If you don't like the taste and texture of tofu, there's something much better — Tempeh. Like tofu, it's made from soybeans, but there are some big differences in taste, texture, and nutrition.
They make it by fermenting cooked soybeans with a mold; usually Rhizopus oligosporus, and mixed with other whole grains. The process creates fine white filaments that cover and bind the mixture into a firm cake.
This vegetarian superfood has all the same health benefits as Tofu. It...
Plus, the fermentation process adds more health benefits.
Studies show that the fermentation process increases the amount of riboflavin, vitamin B6, nicotinic acid (niacin), and pantothenic acid.
Did you know that tempeh can help keep your skin firm and strong? Fermented soy products have been proven to increase the hyaluronic acid (HA) in your skin. HA keeps skin tight and moisturized.
Nicotinic acid. Raises HDL cholesterol levels, reduces triglyceride levels, and lowers LDL cholesterol. Good news for heart health.
Riboflavin. Four ounces provides 23.5% of the Daily Value for riboflavin, while Tofu provides none. Riboflavin plays an important role in producing energy and regenerating a critical liver detoxification enzyme, glutathione.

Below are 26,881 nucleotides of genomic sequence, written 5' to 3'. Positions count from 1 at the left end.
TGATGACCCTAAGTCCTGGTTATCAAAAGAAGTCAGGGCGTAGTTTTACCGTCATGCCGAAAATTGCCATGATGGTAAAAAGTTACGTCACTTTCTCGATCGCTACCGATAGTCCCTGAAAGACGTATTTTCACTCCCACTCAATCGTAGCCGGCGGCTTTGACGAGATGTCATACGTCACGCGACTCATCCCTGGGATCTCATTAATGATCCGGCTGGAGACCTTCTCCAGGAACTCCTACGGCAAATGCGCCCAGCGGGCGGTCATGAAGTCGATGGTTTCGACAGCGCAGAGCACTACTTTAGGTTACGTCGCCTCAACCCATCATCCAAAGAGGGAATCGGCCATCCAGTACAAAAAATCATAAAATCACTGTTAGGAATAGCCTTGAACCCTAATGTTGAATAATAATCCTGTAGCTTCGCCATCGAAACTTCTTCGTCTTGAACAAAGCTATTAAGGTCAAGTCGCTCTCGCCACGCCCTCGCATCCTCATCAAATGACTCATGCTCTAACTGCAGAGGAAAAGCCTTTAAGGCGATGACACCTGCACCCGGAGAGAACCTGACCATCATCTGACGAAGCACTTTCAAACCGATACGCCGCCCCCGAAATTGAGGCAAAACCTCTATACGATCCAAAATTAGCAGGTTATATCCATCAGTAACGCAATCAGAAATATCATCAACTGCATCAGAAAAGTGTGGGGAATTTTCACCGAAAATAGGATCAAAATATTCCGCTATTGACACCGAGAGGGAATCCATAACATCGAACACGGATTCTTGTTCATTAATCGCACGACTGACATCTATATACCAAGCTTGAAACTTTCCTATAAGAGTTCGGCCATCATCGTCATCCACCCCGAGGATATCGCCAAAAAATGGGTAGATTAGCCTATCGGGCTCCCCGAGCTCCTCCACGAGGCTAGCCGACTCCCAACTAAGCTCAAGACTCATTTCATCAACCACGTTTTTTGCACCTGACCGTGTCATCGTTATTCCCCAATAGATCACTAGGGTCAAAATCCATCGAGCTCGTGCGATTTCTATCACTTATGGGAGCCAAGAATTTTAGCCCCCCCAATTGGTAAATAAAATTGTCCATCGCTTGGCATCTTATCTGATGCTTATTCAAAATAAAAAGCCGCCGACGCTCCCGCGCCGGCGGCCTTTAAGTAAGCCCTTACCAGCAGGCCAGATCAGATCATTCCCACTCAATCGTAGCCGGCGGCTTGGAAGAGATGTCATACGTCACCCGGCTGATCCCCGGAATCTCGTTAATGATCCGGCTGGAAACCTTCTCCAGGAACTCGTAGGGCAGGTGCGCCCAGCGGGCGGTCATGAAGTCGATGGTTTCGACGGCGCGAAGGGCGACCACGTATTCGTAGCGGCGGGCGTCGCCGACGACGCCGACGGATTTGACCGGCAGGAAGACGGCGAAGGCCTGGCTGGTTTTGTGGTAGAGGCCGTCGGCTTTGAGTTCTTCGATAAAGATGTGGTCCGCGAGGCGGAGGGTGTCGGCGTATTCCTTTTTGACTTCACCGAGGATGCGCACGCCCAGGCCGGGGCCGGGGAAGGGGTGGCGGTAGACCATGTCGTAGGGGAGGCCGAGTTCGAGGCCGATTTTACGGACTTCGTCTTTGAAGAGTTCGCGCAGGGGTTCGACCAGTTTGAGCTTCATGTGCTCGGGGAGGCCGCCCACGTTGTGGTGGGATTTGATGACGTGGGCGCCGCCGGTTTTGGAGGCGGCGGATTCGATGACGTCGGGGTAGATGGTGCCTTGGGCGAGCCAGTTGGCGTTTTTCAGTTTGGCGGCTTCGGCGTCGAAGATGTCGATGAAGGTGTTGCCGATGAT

A big negative with soybeans, grains, and legumes, is they're high in phytic acid. Phytic acid interferes with the absorption of zinc and other essential minerals, including calcium, magnesium, and copper.
Soybeans have the highest levels, but when they're fermented to make tempeh, the amount of phytic acid decreases significantly. One study shows the fermentation process reduces the phytic acid content by one-half. When it was also fried in peanut oil, less than 10% of the phytic acid was left.
Four ounces of soy has only 3.7 grams of saturated fat and less than 225 calories. The fermentation process has been shown to lower the fat content even more.
Tempeh is great to cook with. It absorbs other flavors quickly, has a mild, nutty flavor, and is easy to digest.
What's more, it crumbles easily, so it's perfect to use in place of chopped meat in any recipe. Or, you can slice or cube it for frying, stir-frying, and sautéing.
This is not a new meat substitute for vegetarians. In fact, it's been a staple in Indonesian diets for the past 2,000 years. It's now growing in popularity in the U.S. and is becoming a favorite for vegetarians. Once you try it, you'll find a lot of ways to incorporate it into your recipes.
Kiku Murata, Hideo Ikehata, Teijiro Miyamata, "Studies on the Nutritional Value of Tempeh," Journal of Food Science, Vol. 35, Issue 5, 25 Aug 2006
Slamet Sudarmadji, Pericles Markakis, "The phytate and phytase of soybean tempeh," Journal of Food Science, Vol. 28, issue 4, 10 May 2006
Sutari K.A. Buckle, "Reduction in phytic acid levels in soybeans during tempeh production, storage, and frying, "Journal of Food Science, Vol 50, issue 1, 25 Aug 2006